Evapotranspiration (ET) estimates are particularly needed for monitoring the available water of arid lands. Remote sensing data offer the ideal spatial and temporal coverage needed by irrigation water management institutions to deal with increasing pressure on available water. Low spatial resolution (LR) products present strong advantages. They cover larger zones and are acquired more frequently than high spatial resolution (HR) products. Current sensors such as Moderate-Resolution Imaging Spectroradiometer (MODIS) offer a long record history. However, validation of ET products at LR remains a difficult task. In this context, the objective of this study is to evaluate scaling properties of ET fluxes obtained at high and low resolution by two commonly used Energy Balance models, the Surface Energy Balance System (SEBS) and the Two-Source Energy Balance model (TSEB). Both are forced by local meteorological observations and remote sensing data in Visible, Near Infra-Red and Thermal Infra-Red spectral domains. Remotely sensed data stem from Advanced Spaceborne Thermal Emission and Reflection Radiometer (ASTER) and MODIS sensors, respectively, resampled at 100 m and 1000 m resolutions. The study zone is a square area of 4 by 4 km2
located in a semi-arid irrigated agricultural zone in the northwest of Mexico. Wheat is the dominant crop, followed by maize and vegetables. The HR ASTER dataset includes seven dates between the 30 December 2007 and 13 May 2008 and the LR MODIS products were retrieved for the same overpasses. ET retrievals from HR ASTER products provided reference ET maps at LR once linearly aggregated at the km scale. The quality of this retrieval was assessed using eddy covariance data at seven locations within the 4 by 4 km2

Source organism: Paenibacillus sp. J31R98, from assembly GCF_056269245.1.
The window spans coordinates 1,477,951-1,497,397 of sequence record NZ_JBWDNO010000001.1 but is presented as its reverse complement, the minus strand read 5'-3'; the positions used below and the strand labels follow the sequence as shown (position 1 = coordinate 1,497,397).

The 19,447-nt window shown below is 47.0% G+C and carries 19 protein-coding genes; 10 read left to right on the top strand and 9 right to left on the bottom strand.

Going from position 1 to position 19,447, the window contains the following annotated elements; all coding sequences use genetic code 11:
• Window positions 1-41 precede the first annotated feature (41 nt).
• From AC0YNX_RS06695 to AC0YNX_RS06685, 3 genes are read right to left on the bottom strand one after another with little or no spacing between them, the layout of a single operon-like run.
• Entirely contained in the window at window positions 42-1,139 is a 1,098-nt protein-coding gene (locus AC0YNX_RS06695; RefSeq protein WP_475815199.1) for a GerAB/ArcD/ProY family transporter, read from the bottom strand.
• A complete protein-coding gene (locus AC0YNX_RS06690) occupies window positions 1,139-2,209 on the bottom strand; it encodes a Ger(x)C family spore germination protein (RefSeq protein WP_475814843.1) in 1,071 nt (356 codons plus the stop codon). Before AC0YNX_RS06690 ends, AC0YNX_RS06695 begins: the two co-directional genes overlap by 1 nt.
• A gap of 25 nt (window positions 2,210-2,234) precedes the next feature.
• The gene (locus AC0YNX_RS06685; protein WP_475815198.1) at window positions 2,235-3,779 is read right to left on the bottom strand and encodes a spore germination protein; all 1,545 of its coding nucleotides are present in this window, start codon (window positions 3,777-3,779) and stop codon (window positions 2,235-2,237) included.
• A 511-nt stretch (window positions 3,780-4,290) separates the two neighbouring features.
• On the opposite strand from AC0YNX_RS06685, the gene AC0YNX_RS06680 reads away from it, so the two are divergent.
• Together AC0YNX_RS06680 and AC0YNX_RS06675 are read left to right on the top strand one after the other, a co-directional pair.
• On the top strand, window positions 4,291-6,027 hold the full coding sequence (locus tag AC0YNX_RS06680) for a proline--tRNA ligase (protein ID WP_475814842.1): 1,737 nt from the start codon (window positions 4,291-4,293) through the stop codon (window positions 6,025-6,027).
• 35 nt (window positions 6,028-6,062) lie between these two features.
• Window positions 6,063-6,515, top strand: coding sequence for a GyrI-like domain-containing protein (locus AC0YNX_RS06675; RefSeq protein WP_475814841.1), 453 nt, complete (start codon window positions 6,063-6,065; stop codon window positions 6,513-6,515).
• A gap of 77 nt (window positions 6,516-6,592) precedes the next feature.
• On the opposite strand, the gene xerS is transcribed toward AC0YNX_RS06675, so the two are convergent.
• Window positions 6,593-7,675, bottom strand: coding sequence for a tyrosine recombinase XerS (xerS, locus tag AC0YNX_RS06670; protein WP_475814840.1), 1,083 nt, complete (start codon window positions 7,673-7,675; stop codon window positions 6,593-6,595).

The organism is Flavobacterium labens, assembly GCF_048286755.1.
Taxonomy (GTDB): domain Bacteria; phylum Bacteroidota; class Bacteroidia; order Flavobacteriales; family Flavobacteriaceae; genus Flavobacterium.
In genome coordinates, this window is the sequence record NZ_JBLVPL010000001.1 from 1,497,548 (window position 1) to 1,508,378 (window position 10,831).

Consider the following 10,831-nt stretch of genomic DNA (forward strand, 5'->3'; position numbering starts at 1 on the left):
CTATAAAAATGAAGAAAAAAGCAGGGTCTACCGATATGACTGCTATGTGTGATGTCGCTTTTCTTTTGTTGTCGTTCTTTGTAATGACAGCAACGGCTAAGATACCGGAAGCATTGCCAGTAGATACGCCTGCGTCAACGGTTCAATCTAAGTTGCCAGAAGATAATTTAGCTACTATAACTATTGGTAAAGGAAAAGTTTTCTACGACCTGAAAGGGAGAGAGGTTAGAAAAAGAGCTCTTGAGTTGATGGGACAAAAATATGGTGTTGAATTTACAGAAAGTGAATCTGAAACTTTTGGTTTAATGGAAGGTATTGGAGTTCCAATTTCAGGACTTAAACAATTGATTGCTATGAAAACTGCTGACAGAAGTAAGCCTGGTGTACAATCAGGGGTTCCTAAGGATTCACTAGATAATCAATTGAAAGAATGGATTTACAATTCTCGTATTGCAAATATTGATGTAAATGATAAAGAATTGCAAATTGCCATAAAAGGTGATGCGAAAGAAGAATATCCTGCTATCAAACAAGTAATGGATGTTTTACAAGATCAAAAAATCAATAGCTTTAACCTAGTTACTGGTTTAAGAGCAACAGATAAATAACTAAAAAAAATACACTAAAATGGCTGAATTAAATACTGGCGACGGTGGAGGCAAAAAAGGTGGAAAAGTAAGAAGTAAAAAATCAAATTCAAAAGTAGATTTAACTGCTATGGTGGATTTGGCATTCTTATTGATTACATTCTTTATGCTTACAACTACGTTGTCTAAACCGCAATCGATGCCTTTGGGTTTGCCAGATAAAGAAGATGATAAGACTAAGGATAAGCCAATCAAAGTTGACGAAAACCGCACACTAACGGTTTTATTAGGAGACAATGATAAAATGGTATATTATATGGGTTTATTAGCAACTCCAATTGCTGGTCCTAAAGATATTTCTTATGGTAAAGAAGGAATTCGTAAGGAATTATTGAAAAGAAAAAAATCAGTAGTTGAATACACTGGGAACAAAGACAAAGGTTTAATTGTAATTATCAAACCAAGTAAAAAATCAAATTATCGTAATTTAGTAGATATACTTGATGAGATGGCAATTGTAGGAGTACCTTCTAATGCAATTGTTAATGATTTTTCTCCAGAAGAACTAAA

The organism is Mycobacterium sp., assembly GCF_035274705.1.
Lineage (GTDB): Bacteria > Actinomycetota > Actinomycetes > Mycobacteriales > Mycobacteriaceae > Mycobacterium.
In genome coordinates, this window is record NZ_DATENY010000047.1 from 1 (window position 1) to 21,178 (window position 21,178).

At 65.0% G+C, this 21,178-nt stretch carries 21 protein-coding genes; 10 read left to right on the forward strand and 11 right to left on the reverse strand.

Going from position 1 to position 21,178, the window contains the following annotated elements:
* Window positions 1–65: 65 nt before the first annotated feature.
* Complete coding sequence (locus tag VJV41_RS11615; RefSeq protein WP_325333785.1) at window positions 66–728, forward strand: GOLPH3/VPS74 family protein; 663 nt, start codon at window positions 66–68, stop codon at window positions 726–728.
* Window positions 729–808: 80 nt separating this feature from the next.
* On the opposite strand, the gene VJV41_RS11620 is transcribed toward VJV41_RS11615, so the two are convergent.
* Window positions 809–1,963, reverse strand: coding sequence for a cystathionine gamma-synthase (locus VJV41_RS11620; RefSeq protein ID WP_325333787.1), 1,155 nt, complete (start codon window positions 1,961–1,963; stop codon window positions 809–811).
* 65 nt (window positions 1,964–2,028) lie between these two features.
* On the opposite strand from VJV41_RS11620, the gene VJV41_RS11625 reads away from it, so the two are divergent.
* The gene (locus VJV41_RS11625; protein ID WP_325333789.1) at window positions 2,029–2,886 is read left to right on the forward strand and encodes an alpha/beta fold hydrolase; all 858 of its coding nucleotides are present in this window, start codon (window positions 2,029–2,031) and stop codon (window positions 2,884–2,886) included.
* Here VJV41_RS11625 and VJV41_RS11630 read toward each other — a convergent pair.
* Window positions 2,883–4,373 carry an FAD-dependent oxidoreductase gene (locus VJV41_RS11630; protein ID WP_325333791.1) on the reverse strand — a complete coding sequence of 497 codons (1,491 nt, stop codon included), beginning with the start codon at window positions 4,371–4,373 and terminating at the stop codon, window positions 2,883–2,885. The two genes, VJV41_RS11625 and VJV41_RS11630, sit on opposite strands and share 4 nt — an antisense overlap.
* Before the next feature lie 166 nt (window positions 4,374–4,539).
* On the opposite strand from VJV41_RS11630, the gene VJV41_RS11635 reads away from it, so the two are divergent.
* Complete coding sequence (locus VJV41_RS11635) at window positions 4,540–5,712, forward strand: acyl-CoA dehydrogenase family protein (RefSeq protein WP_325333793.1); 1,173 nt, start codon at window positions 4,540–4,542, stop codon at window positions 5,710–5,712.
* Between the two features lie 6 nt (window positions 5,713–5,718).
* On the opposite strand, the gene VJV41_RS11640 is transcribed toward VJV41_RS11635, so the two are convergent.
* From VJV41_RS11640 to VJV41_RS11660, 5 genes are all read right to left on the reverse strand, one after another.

square. To investigate the impact of input aggregation, we first compared to the reference dataset all fluxes obtained by running TSEB and SEBS models using ASTER reflectances and radiances previously aggregated at the km scale. Second, we compared to the same reference dataset all fluxes obtained with SEBS and TSEB models using MODIS data. LR fluxes obtained by both models driven by aggregated ASTER input data compared well with the reference simulations and illustrated the relatively good accuracy achieved using aggregated inputs (relative bias of about 3.5% for SEBS and decreased to less than 1% for TSEB). Results also showed that MODIS ET estimates compared well with the reference simulation (relative bias was down to about 2% for SEBS and 3% for TSEB). Discrepancies were mainly related to fraction cover mapping for TSEB and to surface roughness length mapping for SEBS. This was consistent with the sensitivity analysis of those parameters previously published. To improve accuracy from LR estimates obtained using the 1 km surface temperature product provided by MODIS, we tested three statistical and one deterministic aggregation rules for the most sensible input parameter, the surface roughness length. The harmonic and geometric averages appeared to be the most accurate.
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